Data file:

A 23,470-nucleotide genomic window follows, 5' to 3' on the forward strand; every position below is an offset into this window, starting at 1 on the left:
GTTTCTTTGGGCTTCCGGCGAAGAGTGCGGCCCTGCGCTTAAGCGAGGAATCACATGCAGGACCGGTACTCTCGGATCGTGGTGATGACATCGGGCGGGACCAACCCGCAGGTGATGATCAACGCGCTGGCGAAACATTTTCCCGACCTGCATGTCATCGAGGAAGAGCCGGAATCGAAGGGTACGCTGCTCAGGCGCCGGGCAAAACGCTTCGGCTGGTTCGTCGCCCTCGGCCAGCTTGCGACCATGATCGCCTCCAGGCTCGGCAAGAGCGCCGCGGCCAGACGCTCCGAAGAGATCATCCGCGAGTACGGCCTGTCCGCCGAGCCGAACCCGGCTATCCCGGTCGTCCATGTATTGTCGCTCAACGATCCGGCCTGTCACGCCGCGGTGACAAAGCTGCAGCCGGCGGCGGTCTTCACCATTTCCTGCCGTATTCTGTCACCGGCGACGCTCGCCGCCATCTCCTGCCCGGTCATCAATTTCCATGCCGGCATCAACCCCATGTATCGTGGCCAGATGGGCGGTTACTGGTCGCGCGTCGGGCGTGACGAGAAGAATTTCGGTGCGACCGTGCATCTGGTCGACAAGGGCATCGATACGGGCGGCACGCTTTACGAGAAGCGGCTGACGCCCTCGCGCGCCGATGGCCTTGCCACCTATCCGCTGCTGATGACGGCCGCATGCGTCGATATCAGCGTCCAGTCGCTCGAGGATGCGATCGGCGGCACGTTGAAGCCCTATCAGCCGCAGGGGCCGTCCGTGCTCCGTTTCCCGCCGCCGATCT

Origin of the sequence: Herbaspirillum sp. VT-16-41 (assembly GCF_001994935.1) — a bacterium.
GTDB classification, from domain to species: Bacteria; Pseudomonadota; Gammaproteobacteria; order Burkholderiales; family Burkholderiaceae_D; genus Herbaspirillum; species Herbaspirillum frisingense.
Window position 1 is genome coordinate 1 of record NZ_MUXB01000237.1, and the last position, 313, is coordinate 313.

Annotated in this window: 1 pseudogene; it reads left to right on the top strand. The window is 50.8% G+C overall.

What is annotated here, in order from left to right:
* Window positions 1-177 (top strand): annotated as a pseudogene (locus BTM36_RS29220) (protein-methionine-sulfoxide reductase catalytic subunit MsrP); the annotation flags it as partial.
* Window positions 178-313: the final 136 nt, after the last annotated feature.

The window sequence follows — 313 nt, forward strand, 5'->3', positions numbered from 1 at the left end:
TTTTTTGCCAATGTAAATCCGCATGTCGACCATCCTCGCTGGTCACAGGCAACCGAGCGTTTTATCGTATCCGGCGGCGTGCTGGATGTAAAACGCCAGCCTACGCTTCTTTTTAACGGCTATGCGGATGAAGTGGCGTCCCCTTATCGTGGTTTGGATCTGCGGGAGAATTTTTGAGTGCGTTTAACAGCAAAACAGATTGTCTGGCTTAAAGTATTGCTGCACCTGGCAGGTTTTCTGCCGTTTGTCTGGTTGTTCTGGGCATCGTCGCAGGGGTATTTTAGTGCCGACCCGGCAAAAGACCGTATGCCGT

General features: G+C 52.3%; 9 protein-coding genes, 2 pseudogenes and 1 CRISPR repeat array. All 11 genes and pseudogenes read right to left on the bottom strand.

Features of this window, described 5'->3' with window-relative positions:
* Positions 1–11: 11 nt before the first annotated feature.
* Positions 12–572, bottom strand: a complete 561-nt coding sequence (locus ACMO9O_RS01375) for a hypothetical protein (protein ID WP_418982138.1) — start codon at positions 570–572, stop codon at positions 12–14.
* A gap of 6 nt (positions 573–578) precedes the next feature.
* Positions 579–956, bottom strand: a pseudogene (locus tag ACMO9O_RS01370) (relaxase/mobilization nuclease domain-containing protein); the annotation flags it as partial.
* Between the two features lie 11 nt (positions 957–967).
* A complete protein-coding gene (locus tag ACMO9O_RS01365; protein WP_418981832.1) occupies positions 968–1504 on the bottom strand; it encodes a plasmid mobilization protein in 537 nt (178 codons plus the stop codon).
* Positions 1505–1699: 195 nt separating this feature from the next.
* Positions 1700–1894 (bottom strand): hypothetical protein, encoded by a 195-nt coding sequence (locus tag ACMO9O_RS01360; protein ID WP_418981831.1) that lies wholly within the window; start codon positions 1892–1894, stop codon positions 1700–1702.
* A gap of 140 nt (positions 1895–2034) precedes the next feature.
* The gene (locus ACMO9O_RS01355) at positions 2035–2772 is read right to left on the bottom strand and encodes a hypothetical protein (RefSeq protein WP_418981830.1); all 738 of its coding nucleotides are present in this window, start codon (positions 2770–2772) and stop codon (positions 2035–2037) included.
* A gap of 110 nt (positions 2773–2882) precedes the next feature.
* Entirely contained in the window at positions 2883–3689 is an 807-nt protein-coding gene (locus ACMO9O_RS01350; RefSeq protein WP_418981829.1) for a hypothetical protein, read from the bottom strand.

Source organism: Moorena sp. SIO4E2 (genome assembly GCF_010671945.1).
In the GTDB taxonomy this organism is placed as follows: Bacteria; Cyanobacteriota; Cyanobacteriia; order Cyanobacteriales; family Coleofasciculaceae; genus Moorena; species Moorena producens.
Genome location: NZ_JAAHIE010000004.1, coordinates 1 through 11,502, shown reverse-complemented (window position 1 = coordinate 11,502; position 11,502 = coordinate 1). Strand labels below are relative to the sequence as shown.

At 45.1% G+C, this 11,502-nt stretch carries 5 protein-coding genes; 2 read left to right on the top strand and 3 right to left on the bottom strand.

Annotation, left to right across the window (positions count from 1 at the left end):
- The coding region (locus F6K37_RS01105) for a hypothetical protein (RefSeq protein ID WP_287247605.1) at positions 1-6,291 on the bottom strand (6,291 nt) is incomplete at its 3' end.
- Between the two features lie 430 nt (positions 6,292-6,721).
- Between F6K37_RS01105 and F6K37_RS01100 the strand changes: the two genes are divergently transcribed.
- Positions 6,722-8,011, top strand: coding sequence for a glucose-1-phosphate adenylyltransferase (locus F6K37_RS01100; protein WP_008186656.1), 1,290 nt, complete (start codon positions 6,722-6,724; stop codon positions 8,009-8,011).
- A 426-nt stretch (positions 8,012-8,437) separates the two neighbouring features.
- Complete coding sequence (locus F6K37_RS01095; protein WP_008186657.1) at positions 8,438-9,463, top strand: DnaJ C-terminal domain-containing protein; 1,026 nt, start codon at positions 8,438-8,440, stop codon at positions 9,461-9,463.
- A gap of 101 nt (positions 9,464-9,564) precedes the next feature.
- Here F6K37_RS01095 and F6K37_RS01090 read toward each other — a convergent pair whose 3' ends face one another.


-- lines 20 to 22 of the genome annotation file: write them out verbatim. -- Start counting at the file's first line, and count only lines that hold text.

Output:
* Positions 1505–1699: 195 nt separating this feature from the next.
* Positions 1700–1894 (bottom strand): hypothetical protein, encoded by a 195-nt coding sequence (locus tag ACMO9O_RS01360; protein ID WP_418981831.1) that lies wholly within the window; start codon positions 1892–1894, stop codon positions 1700–1702.
* A gap of 140 nt (positions 1895–2034) precedes the next feature.